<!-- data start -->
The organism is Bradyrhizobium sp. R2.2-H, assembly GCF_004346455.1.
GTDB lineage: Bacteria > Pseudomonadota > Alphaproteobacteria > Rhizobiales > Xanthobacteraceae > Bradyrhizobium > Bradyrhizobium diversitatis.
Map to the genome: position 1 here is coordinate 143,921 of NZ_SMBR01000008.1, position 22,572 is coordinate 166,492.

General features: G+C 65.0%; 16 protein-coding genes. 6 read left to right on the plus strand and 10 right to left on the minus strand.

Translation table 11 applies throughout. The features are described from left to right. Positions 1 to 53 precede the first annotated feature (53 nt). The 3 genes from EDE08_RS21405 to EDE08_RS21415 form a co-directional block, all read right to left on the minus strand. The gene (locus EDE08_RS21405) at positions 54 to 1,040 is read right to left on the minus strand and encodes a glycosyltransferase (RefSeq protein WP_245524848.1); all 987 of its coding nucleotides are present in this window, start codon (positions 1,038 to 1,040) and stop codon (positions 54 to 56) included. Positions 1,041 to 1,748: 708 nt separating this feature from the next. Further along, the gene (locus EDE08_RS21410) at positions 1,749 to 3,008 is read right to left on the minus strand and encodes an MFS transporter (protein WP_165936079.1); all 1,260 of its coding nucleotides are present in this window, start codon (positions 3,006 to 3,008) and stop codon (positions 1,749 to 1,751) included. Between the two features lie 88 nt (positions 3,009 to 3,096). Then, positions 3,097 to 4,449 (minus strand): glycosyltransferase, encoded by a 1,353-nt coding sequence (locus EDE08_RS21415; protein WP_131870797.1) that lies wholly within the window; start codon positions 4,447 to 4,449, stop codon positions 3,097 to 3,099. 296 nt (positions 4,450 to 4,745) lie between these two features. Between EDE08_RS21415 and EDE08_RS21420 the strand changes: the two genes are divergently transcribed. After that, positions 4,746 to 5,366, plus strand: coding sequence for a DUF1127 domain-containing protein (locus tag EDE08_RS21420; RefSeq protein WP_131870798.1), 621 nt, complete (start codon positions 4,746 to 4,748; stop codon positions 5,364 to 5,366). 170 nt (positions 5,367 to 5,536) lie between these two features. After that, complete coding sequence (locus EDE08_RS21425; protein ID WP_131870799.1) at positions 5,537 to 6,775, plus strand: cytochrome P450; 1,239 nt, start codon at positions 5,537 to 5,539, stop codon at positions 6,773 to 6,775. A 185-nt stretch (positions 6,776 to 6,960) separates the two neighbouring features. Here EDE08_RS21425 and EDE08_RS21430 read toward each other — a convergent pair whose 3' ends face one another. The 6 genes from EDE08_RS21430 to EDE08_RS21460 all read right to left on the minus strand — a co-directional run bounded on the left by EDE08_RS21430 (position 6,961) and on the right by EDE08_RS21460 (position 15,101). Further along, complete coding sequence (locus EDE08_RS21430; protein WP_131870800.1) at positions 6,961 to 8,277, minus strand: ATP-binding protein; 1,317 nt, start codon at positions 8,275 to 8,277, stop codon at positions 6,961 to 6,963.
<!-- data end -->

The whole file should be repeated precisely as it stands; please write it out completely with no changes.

The organism is Bradyrhizobium sp. R2.2-H, assembly GCF_004346455.1.
GTDB lineage: Bacteria > Pseudomonadota > Alphaproteobacteria > Rhizobiales > Xanthobacteraceae > Bradyrhizobium > Bradyrhizobium diversitatis.
Map to the genome: position 1 here is coordinate 143,921 of NZ_SMBR01000008.1, position 22,572 is coordinate 166,492.

General features: G+C 65.0%; 16 protein-coding genes. 6 read left to right on the plus strand and 10 right to left on the minus strand.

Translation table 11 applies throughout. The features are described from left to right. Positions 1 to 53 precede the first annotated feature (53 nt). The 3 genes from EDE08_RS21405 to EDE08_RS21415 form a co-directional block, all read right to left on the minus strand. The gene (locus EDE08_RS21405) at positions 54 to 1,040 is read right to left on the minus strand and encodes a glycosyltransferase (RefSeq protein WP_245524848.1); all 987 of its coding nucleotides are present in this window, start codon (positions 1,038 to 1,040) and stop codon (positions 54 to 56) included. Positions 1,041 to 1,748: 708 nt separating this feature from the next. Further along, the gene (locus EDE08_RS21410) at positions 1,749 to 3,008 is read right to left on the minus strand and encodes an MFS transporter (protein WP_165936079.1); all 1,260 of its coding nucleotides are present in this window, start codon (positions 3,006 to 3,008) and stop codon (positions 1,749 to 1,751) included. Between the two features lie 88 nt (positions 3,009 to 3,096). Then, positions 3,097 to 4,449 (minus strand): glycosyltransferase, encoded by a 1,353-nt coding sequence (locus EDE08_RS21415; protein WP_131870797.1) that lies wholly within the window; start codon positions 4,447 to 4,449, stop codon positions 3,097 to 3,099. 296 nt (positions 4,450 to 4,745) lie between these two features. Between EDE08_RS21415 and EDE08_RS21420 the strand changes: the two genes are divergently transcribed. After that, positions 4,746 to 5,366, plus strand: coding sequence for a DUF1127 domain-containing protein (locus tag EDE08_RS21420; RefSeq protein WP_131870798.1), 621 nt, complete (start codon positions 4,746 to 4,748; stop codon positions 5,364 to 5,366). 170 nt (positions 5,367 to 5,536) lie between these two features. After that, complete coding sequence (locus EDE08_RS21425; protein ID WP_131870799.1) at positions 5,537 to 6,775, plus strand: cytochrome P450; 1,239 nt, start codon at positions 5,537 to 5,539, stop codon at positions 6,773 to 6,775. A 185-nt stretch (positions 6,776 to 6,960) separates the two neighbouring features. Here EDE08_RS21425 and EDE08_RS21430 read toward each other — a convergent pair whose 3' ends face one another. The 6 genes from EDE08_RS21430 to EDE08_RS21460 all read right to left on the minus strand — a co-directional run bounded on the left by EDE08_RS21430 (position 6,961) and on the right by EDE08_RS21460 (position 15,101). Further along, complete coding sequence (locus EDE08_RS21430; protein WP_131870800.1) at positions 6,961 to 8,277, minus strand: ATP-binding protein; 1,317 nt, start codon at positions 8,275 to 8,277, stop codon at positions 6,961 to 6,963.